To reiterate, fiscal dominance is the possibility that accumulating government debt and deficits can produce increases in inflation that "dominate" central bank intentions to keep inflation low.

“Under current policy and based on this report's assumptions, [government debt relative to GDP] is projected to reach 566 percent by 2097. The projected continuous rise of the debt-to-GDP ratio indicates that current policy is unsustainable."

—Financial Report of the United States Government, February 16, 2023


Basically, the theory postulates that the U.S. will not be able to cover future fiscal deficits with tax revenues (or borrowing) and therefore will have to “print” money to cover budget deficits. Forecasts for deficits as a percent of GDP support that thesis.

CBO Budget Deficit Gloomy Outlook:

The U.S. budget deficit is set to soar in the coming years with the rise of spending on health care programs and Social Security as well as interest costs, the Congressional Budget Office (CBO) forecast last month.

Note:  The U.S. government ran a cumulative deficit of $1.39 trillion through June ($1.37 trillion when adjusted for timing shifts, $852 billion more than during the same period last year.


The U.S. government is set to run a budget deficit of 5.8% of GDP this fiscal year, the agency said — a period in which the unemployment rate has averaged a mere 3.6% so far. The deficit exceeded that level in only seven years since 1962, all of which coincided with rebounds: 1983 (aftermath of severe recession); 2009-2012 (global financial crisis); and 2020-2021 (pandemic).

The CBO said that by the end of 2023, federal debt held by the public would be 98% of GDP. Debt then rises in relation to GDP to surpass its historical high in 2029, when it will be 107% of GDP, before climbing to 181% of GDP by 2053.

Such high and rising debt would slow economic growth, push up interest payments on U.S. debt, increase inflation, and pose significant risks to the fiscal and economic outlook, the CBO warned.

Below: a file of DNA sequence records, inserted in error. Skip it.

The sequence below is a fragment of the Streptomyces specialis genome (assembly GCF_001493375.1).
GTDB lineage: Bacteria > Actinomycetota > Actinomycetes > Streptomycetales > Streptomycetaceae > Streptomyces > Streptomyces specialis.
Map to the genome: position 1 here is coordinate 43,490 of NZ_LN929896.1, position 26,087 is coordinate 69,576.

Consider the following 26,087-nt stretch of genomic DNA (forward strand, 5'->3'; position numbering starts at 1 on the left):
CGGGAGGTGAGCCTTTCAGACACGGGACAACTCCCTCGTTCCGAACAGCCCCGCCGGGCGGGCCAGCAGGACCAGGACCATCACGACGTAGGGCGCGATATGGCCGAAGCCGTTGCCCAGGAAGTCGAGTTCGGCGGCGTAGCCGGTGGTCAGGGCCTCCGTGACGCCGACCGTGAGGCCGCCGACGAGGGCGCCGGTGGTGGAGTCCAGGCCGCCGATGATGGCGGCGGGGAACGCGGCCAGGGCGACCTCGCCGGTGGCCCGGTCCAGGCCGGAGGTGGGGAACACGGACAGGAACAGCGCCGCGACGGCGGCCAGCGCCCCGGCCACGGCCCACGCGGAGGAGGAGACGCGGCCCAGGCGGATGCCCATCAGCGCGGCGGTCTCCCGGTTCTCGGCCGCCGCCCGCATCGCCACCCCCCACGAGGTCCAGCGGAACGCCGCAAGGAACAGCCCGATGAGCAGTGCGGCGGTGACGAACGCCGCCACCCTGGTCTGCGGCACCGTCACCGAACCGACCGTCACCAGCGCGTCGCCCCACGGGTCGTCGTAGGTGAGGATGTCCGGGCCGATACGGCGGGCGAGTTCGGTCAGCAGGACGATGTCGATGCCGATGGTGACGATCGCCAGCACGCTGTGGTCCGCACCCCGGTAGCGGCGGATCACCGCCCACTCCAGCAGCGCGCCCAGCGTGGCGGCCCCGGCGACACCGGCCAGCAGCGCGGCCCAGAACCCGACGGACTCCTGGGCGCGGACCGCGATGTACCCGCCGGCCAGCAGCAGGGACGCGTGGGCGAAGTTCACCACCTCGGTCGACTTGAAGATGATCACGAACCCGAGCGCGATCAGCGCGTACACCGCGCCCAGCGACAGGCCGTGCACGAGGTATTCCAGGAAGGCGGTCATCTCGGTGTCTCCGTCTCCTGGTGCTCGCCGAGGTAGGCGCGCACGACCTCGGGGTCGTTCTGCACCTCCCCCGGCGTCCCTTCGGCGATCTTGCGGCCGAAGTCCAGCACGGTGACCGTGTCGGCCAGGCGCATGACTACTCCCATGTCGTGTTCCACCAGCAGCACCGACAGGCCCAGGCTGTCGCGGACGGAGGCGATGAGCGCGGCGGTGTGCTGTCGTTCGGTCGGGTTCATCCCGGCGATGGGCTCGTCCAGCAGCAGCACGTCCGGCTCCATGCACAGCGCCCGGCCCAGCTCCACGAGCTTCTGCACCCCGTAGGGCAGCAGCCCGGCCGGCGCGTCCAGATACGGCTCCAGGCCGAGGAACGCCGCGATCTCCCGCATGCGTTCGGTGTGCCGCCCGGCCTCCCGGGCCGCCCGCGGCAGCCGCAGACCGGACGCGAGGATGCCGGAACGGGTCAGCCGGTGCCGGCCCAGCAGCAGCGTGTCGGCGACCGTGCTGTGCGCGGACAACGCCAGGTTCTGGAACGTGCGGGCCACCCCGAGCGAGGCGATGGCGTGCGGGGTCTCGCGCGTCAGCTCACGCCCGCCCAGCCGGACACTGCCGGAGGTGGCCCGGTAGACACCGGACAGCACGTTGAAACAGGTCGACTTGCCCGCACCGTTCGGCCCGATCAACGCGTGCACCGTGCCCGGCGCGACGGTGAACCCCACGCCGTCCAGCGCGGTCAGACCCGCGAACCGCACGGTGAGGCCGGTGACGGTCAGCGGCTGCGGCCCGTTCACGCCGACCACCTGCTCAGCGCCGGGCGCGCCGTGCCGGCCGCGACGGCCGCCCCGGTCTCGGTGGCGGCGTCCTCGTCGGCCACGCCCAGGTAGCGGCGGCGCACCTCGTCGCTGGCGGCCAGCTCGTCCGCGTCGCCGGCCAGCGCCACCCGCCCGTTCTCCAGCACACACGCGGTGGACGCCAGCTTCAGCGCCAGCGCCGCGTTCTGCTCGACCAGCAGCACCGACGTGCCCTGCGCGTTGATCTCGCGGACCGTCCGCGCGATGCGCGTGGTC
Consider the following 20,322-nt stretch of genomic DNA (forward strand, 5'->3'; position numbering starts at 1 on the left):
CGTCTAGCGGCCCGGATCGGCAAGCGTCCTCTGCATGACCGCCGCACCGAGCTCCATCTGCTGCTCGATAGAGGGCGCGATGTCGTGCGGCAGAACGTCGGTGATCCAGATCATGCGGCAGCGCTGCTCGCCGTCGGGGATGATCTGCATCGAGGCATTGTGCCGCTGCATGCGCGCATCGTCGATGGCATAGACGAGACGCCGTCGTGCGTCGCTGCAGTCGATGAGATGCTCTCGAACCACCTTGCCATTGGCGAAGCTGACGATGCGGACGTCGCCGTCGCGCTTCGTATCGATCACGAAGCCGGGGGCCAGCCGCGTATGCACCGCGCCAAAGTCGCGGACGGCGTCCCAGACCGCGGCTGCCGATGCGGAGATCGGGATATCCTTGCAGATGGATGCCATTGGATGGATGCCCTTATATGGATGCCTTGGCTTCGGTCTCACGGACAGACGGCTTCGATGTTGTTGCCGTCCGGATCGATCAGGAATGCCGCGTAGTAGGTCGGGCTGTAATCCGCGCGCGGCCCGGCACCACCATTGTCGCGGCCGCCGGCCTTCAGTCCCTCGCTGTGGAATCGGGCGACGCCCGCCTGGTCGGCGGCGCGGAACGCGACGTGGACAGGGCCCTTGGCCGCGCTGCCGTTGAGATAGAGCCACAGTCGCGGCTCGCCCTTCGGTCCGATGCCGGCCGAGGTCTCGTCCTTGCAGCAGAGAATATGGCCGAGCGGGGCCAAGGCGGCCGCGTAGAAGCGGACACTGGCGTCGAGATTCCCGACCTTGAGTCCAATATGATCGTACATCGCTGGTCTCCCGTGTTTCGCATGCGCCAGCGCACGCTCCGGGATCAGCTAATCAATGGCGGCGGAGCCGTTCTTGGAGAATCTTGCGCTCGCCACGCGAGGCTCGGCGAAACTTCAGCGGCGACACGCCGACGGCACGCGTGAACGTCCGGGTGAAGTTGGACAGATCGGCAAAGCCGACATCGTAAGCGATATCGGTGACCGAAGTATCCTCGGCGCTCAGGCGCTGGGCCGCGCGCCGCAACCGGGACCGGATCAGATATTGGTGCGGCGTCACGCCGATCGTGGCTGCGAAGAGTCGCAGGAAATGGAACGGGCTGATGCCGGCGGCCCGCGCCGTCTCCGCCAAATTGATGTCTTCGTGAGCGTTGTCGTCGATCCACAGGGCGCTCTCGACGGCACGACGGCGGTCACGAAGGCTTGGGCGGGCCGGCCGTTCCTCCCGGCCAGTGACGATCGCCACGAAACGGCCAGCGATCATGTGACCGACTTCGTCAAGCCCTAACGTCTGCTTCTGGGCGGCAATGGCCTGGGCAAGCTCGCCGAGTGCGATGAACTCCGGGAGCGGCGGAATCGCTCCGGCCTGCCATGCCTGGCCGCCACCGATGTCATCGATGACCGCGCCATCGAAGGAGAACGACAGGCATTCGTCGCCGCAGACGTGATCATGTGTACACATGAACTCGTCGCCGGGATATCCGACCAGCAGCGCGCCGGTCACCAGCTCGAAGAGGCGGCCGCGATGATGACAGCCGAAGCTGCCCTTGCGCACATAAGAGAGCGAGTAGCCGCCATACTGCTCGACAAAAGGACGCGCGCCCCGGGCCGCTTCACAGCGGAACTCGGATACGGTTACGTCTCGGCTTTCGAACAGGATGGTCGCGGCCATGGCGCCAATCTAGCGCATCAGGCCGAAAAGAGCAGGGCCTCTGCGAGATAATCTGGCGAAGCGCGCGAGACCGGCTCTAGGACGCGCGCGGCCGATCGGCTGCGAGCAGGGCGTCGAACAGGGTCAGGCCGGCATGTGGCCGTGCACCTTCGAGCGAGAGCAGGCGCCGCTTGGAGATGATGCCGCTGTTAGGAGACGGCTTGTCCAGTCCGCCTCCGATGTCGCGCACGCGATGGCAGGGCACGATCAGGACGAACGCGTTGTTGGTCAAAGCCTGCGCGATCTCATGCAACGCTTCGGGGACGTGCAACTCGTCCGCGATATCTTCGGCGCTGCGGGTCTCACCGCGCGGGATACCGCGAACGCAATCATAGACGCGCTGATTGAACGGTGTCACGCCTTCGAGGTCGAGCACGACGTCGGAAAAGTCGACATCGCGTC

"There would be an elevated risk of a fiscal crisis—that is, a situation in which investors lose confidence in the U.S. government’s ability to service and repay its debt," the report said, causing a steep rise in interest rates and an upward spiral in inflation.

Victor: This is the definition of inflation (it’s a monetary phenomenon), as the production of goods and services won’t be able to keep up with the quantity of money printing. Hence, I expect the CPI to rise starting sometime next year.


Will a day arrive when Congress ever seriously cuts government spending?  If not, U.S. budget deficits and debt will spiral out of control.  The Fed will act like a puppet in order to supply as much paper money as needed to prevent a financial crisis. 

As we’ve stated so many times in the past 10 years, excessive money “printing” will eventually lead to a crash in the U.S. dollar and the start of hyperinflation.

Cartoon of the Week:

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End Quote:

Why Thomas Jefferson preferred gold and silver to paper currency:

“The trifling economy of paper, as a cheaper medium, or its convenience for transmission, weighs nothing in opposition to the advantages of the precious metals… it is liable to be abused, has been, is, and forever will be abused, in every country in which it is permitted.”      

                          Thomas Jefferson


Be well, stay safe, good luck and till next time………………………  

The Curmudgeon

Follow the Curmudgeon on Twitter @ajwdct247

Curmudgeon is a retired investment professional.  He has been involved in financial markets since 1968 (yes, he cut his teeth on the 1968-1974 bear market), became an SEC Registered Investment Advisor in 1995, and received the Chartered Financial Analyst designation from AIMR (now CFA Institute) in 1996.  He managed hedged equity and alternative (non-correlated) investment accounts for clients from 1992-2005.

Victor Sperandeo is a historian, economist and financial innovator who has re-invented himself and the companies he's owned (since 1971) to profit in the ever changing and arcane world of markets, economies, and government policies.  Victor started his Wall Street career in 1966 and began trading for a living in 1968. As President and CEO of Alpha Financial Technologies LLC, Sperandeo oversees the firm's research and development platform, which is used to create innovative solutions for different futures markets, risk parameters and other factors.